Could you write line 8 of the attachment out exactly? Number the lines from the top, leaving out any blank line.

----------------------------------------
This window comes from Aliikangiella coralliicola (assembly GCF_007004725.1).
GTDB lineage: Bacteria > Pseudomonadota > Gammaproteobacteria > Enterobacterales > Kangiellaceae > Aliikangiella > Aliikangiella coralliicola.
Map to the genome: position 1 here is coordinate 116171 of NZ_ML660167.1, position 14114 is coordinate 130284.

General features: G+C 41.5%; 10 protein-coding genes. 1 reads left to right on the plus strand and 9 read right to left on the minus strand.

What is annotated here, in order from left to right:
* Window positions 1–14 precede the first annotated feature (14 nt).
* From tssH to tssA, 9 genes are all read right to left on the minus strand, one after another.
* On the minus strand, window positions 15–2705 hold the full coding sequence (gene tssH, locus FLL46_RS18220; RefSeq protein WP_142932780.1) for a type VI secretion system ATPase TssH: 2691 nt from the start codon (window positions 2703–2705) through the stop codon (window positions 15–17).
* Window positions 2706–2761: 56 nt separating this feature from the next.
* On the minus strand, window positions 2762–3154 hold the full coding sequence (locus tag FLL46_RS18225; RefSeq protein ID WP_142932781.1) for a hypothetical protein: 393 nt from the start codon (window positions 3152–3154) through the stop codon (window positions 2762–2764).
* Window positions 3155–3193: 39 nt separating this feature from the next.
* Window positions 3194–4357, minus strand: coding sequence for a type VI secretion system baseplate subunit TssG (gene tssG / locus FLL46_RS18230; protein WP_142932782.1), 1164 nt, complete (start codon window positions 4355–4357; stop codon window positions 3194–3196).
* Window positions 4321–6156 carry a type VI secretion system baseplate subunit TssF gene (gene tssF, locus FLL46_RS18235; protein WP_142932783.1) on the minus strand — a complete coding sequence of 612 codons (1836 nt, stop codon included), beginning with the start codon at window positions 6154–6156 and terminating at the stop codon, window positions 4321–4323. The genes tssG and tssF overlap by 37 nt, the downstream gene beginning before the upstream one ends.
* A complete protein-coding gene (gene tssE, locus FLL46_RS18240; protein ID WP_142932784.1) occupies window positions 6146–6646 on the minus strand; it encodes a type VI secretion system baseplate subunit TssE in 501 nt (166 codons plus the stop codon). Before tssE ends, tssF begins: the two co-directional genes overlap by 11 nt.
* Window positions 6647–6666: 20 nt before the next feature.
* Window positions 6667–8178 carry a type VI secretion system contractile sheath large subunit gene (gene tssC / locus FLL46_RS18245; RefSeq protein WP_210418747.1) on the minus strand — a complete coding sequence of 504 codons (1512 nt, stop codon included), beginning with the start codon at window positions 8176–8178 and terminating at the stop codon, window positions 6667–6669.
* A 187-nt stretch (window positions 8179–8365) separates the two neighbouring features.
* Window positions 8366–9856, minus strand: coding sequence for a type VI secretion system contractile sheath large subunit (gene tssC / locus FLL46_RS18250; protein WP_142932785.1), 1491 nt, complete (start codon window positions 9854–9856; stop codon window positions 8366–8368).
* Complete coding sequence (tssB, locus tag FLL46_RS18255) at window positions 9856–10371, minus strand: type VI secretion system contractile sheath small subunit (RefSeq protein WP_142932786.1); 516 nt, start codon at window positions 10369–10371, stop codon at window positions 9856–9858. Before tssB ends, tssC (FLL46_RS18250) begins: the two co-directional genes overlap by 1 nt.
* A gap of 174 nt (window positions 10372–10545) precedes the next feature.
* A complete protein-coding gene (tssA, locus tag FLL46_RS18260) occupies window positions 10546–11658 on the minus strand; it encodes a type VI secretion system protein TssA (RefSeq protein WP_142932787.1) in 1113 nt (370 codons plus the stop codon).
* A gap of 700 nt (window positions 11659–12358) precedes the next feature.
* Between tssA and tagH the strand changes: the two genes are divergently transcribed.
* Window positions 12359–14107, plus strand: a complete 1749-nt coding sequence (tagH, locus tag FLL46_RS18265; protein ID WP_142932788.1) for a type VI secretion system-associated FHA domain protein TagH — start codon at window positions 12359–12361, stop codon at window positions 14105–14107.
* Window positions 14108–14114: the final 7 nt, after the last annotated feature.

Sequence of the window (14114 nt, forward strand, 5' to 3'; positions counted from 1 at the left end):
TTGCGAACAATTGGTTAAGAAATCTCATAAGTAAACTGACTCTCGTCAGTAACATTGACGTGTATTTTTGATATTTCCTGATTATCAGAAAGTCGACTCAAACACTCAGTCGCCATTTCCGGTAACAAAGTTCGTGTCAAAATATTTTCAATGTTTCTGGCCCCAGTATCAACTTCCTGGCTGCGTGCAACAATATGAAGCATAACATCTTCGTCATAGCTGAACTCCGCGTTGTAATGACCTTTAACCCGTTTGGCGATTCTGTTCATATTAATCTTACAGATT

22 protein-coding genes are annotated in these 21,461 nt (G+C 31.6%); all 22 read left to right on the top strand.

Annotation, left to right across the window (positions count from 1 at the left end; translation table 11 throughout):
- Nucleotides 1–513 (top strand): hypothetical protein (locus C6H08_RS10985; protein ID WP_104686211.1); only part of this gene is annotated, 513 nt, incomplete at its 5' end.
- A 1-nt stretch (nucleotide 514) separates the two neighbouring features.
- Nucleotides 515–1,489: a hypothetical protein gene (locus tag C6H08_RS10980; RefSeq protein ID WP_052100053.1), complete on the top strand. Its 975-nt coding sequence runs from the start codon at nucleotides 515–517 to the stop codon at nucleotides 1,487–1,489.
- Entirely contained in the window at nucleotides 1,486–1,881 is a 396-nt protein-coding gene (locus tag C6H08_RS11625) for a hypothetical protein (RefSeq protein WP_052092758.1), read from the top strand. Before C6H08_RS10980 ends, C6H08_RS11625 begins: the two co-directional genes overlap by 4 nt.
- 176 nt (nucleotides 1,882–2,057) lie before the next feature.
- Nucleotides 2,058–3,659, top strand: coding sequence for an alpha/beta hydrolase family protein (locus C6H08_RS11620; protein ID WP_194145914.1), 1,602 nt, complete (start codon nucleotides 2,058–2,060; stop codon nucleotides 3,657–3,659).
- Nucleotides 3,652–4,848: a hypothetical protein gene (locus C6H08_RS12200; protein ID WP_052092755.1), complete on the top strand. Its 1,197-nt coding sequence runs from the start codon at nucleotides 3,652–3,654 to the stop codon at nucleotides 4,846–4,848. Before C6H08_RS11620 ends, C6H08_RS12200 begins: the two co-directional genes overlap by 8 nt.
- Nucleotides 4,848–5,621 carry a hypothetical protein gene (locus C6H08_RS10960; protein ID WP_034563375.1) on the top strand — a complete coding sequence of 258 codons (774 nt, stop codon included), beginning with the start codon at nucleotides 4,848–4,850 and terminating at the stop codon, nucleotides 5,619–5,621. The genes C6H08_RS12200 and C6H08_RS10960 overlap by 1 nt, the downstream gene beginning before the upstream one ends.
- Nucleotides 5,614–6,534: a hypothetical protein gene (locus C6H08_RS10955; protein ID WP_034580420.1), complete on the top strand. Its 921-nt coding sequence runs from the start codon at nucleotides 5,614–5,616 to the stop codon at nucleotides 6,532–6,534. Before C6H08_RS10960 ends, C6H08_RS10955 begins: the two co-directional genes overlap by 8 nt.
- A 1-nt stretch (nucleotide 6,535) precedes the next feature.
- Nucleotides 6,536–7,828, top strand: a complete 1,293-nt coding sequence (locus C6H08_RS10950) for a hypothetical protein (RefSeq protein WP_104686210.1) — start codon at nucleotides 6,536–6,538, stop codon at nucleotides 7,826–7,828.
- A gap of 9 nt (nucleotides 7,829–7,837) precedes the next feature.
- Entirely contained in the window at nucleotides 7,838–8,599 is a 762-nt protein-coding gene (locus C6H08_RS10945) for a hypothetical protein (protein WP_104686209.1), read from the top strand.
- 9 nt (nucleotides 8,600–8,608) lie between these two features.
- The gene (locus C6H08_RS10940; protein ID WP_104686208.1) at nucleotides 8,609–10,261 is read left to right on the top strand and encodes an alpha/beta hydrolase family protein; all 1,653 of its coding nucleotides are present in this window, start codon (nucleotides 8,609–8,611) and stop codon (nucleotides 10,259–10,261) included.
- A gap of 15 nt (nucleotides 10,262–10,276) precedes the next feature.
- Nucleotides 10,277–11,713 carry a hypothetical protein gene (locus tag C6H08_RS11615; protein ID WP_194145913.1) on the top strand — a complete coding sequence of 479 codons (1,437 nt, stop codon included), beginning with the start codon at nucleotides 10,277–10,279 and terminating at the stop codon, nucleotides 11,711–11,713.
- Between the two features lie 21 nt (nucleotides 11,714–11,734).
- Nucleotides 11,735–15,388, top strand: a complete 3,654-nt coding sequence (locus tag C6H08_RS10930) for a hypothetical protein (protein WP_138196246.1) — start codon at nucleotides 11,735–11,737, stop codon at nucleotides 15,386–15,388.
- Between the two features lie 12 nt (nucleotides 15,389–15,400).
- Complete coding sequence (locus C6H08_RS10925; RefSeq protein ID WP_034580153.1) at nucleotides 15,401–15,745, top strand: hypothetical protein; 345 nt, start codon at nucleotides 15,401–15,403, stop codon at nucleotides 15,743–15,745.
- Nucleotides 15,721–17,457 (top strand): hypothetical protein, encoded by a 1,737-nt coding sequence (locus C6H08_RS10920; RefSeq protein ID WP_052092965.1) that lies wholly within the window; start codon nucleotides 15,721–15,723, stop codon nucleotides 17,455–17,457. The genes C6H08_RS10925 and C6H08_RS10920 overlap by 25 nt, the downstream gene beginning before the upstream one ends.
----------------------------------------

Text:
* On the minus strand, window positions 15–2705 hold the full coding sequence (gene tssH, locus FLL46_RS18220; RefSeq protein WP_142932780.1) for a type VI secretion system ATPase TssH: 2691 nt from the start codon (window positions 2703–2705) through the stop codon (window positions 15–17).